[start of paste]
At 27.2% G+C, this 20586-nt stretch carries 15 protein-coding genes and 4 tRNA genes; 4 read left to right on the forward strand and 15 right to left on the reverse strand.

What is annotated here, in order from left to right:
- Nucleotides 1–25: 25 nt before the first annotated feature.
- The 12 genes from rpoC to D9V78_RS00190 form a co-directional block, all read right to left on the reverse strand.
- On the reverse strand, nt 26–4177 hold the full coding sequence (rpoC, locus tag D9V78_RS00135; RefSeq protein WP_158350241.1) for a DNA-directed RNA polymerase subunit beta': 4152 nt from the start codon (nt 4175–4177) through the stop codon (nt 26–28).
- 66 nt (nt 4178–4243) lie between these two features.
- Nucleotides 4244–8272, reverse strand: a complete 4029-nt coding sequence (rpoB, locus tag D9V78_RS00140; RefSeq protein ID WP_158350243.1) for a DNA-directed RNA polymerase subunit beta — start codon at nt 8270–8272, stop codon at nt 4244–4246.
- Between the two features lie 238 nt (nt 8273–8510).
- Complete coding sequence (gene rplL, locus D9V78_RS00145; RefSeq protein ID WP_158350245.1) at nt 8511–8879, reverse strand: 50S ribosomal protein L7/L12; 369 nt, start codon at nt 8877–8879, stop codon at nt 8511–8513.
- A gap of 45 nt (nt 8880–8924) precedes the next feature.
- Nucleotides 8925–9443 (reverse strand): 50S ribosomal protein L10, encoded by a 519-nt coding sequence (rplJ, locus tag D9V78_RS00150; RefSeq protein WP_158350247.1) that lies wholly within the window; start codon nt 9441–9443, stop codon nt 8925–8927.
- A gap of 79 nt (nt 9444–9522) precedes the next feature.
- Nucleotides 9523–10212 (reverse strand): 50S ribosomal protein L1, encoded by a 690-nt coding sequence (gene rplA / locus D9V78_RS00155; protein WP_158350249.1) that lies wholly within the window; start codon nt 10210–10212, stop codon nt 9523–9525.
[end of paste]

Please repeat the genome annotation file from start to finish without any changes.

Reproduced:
At 27.2% G+C, this 20586-nt stretch carries 15 protein-coding genes and 4 tRNA genes; 4 read left to right on the forward strand and 15 right to left on the reverse strand.

What is annotated here, in order from left to right:
- Nucleotides 1–25: 25 nt before the first annotated feature.
- The 12 genes from rpoC to D9V78_RS00190 form a co-directional block, all read right to left on the reverse strand.
- On the reverse strand, nt 26–4177 hold the full coding sequence (rpoC, locus tag D9V78_RS00135; RefSeq protein WP_158350241.1) for a DNA-directed RNA polymerase subunit beta': 4152 nt from the start codon (nt 4175–4177) through the stop codon (nt 26–28).
- 66 nt (nt 4178–4243) lie between these two features.
- Nucleotides 4244–8272, reverse strand: a complete 4029-nt coding sequence (rpoB, locus tag D9V78_RS00140; RefSeq protein ID WP_158350243.1) for a DNA-directed RNA polymerase subunit beta — start codon at nt 8270–8272, stop codon at nt 4244–4246.
- Between the two features lie 238 nt (nt 8273–8510).
- Complete coding sequence (gene rplL, locus D9V78_RS00145; RefSeq protein ID WP_158350245.1) at nt 8511–8879, reverse strand: 50S ribosomal protein L7/L12; 369 nt, start codon at nt 8877–8879, stop codon at nt 8511–8513.
- A gap of 45 nt (nt 8880–8924) precedes the next feature.
- Nucleotides 8925–9443 (reverse strand): 50S ribosomal protein L10, encoded by a 519-nt coding sequence (rplJ, locus tag D9V78_RS00150; RefSeq protein WP_158350247.1) that lies wholly within the window; start codon nt 9441–9443, stop codon nt 8925–8927.
- A gap of 79 nt (nt 9444–9522) precedes the next feature.
- Nucleotides 9523–10212 (reverse strand): 50S ribosomal protein L1, encoded by a 690-nt coding sequence (gene rplA / locus D9V78_RS00155; protein WP_158350249.1) that lies wholly within the window; start codon nt 10210–10212, stop codon nt 9523–9525.